U.S. Sen. Chuck Grassley, R-Iowa, is speaking out after the U.S. Department of Health and Human Services found that Americans pay, on average, 180 percent more for prescription drugs than people in other countries.
The report studied international prices for 27 different drugs. Researchers found that Medicare costs for 19 of the drugs are substantially higher than prices for the same medications in other countries.
“Higher U.S. prices hurt patients and taxpayers alike,” Grassley said in a statement. “There’s no reason that Americans should pay more than anyone else for exactly the same medications, especially since so many of those medications were developed and manufactured right here in America.”
U.S. President Donald Trump last week announced plans to reform how Medicare pays for certain prescription drugs. That includes setting benchmarks for medication costs “in order to even the playing field,” according to a Grassley press release.
Grassley has led several efforts to reform prescription drug pricing in the U.S. He spearheaded the Creating and Restoring Equal Access to Equivalent Samples Act, which would combat “anti-competitive drug prices,” and joined U.S. Sen. Dick Durbin, D-Ill., in proposing legislation that would require drug manufacturers to disclose prices in advertisements.
The federal department recently announced plans to issue regulations requiring pharmaceutical companies to list prices of drugs in direct-to-consumer advertisements.
“When I first introduced my bill last year, what I wanted to do was to give the American people more information about drug costs,” Durbin said in a statement. “More information gives transparency to the transaction. It empowers patients and will help give American consumers a break and start to slow down the skyrocketing cost of prescription drugs.”
A caravan of more than 4,000 Central American residents slowly marching toward the U.S. border has become a political hot potato in the weeks leading up to the Nov. 6 midterm election.
Republicans in particular have leaped on the news story, arguing that those fleeing violence and poverty have been infiltrated by extremists and that their potential arrival in the U.S. is symptomatic of Democrats’ desire for open borders.
In a release to “set the record straight,” U.S. Rep. Cheri Bustos, D-Ill., said, “Washington Republicans have been in charge of the entire federal government for two years now, so it is ridiculous to see them blaming Democrats for what’s happening right now in Central America.”
She added, “Democrats are fully committed to securing the border, but we also believe in helping people who are fleeing gang violence, murder and rape. What we don’t believe in is locking children in cages as this administration has already done. Rather than using this situation for political gain, Donald Trump should work with us to fix our broken immigration system.”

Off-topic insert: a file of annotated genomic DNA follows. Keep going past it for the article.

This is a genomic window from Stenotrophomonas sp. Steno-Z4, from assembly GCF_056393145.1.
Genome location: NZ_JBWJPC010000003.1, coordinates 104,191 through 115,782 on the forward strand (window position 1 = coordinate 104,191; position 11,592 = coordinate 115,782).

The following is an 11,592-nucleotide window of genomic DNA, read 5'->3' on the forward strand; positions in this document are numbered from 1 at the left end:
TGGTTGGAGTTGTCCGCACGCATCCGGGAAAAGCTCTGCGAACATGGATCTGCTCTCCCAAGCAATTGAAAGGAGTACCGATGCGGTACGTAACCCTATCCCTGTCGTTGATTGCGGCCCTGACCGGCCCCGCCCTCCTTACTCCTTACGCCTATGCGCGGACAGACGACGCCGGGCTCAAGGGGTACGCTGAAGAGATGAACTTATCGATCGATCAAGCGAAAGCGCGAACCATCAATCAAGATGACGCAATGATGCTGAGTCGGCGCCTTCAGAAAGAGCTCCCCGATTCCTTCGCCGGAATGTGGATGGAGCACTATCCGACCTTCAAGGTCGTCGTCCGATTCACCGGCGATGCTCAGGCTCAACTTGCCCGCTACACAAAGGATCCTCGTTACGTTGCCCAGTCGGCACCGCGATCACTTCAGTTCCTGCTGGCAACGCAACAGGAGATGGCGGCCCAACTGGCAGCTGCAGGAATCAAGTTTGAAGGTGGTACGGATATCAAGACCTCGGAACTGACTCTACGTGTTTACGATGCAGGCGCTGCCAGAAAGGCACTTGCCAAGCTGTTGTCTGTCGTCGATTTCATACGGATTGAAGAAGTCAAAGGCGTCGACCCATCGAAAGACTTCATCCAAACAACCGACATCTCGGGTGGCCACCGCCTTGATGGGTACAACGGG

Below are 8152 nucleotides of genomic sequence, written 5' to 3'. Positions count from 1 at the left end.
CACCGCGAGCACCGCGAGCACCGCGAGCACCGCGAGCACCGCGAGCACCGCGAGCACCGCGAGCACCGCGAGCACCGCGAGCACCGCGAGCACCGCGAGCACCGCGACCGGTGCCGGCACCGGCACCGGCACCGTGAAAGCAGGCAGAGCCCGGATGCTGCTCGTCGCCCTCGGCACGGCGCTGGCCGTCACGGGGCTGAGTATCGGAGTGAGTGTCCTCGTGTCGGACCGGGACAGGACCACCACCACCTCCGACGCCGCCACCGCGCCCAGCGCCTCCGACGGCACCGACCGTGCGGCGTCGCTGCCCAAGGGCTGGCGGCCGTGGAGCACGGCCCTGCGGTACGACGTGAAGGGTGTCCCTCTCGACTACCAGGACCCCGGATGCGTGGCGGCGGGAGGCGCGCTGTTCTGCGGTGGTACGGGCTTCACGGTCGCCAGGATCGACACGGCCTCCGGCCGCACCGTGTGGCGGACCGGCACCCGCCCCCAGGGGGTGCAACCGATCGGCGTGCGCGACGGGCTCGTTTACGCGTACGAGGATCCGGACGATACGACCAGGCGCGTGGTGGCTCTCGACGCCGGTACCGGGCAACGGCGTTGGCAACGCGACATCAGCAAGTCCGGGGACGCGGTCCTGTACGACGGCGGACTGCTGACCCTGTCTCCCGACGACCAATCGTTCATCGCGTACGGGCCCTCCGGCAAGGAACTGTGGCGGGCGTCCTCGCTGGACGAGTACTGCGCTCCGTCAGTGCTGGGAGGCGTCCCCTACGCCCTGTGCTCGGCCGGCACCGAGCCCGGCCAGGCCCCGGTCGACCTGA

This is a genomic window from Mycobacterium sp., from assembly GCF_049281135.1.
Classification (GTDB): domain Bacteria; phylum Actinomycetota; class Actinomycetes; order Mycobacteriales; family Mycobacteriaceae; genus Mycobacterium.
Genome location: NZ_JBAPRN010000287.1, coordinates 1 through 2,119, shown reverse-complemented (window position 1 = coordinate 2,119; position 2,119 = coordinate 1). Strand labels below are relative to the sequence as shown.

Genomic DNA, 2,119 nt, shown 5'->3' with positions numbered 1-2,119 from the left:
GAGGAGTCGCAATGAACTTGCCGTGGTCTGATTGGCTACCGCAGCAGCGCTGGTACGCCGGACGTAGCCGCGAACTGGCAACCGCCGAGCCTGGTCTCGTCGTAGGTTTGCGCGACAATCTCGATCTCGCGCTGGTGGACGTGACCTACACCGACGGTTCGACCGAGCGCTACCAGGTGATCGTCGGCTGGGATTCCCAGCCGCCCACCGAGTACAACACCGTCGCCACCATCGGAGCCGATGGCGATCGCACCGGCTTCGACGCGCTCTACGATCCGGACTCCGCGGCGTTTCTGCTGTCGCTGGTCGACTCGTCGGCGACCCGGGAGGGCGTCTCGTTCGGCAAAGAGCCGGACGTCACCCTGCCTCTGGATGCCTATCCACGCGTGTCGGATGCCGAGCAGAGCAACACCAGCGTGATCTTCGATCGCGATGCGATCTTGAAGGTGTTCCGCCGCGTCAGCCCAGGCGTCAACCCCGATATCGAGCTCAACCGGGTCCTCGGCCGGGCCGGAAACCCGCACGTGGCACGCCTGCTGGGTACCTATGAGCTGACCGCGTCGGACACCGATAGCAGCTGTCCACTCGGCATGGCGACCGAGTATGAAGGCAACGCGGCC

In an interview with NPR, U.S. Rep. Ron Johnson, R-Wis., stopped short of saying Democrats helped start the caravan. However, “they certainly are not helping us change the laws so we can end these (immigration) incentives.”
“I mean, let’s face it,” he said. “Some of them, their solution is supporting sanctuary cities, which is another incentive for people to come to this country (illegally). And a lot of (Democrats) want to abolish (Immigration and Customs Enforcement), which would be completely counterproductive.”
GRASSLEY: CHINESE COMPANY IN ‘CAN’T LOSE’ SITUATION
Grassley said a Chinese-owned pork producer is a surefire winner in an ongoing international trade war between the U.S. and China.
Smithfield Foods, a Virginia-based pork producer, was acquired by a Chinese conglomerate in 2013. However, according to The Washington Post, it still is eligible to apply for federal money through a bailout program created this summer to keep struggling U.S. farmers afloat amid escalating tariffs on exports to China.
Officials from Smithfield have declined to say whether they have applied, but an official told the Post that the company meets eligibility standards.
Last week, Grassley took to Twitter to criticize the development.
“I don’t understand why Chinese-owned Smithfield qualifies for (U.S. Department of Agriculture money) meant to help our farmers,” Grassley wrote. “Smithfield seems to (be) in a ‘can’t lose’ situation (thanks) to American taxpayers.”
BIDEN TO STUMP FOR FINKENAUER
Former Vice President Joe Biden will throw his political weight behind a Democratic challenger for Iowa’s 1st Congressional District seat.
Biden will campaign for Iowa Rep. Abby Finkenauer, D-Dubuque, during an event at 6 p.m. Tuesday, Oct. 30, at Veterans Memorial Building, 50 Second Ave. Bridge, in Cedar Rapids.
Finkenauer is in the midst of a heated battle with U.S. Rep. Rod Blum, R-Iowa, who seeks his third term in the U.S. House of Representatives. The battle of the Dubuque natives will come to a head Nov. 6 in the midterm election.
- Blum was endorsed by the Association of Mature American Citizens, the American Conservative Union and
- , a longtime wrestling coach at University of Iowa and an Olympic gold medalist. He also was awarded the Tax Fighter Award from the National Tax-Limitation Committee.
- Clayton County Sheriff
- and Delaware County Sheriff
- endorsed Republican Iowa Gov.
- re-election bid. She faces Democratic challenger
- , a Republican seeking the Illinois House of Representatives District 89 seat, has been endorsed by retired Jo Daviess County Sheriff Steve Allendorf. Chesney faces Democrat
- in the Nov. 6 election.
- Bustos has been endorsed by the Illinois Farm Bureau. She faces Republican
- in the election.
- 6:15 p.m. Monday, Oct. 29: Candidates seeking to represent Iowa House of Representatives Districts 55 and 56 will participate in a public forum at Central High School in Elkader. Doors open at 6 p.m.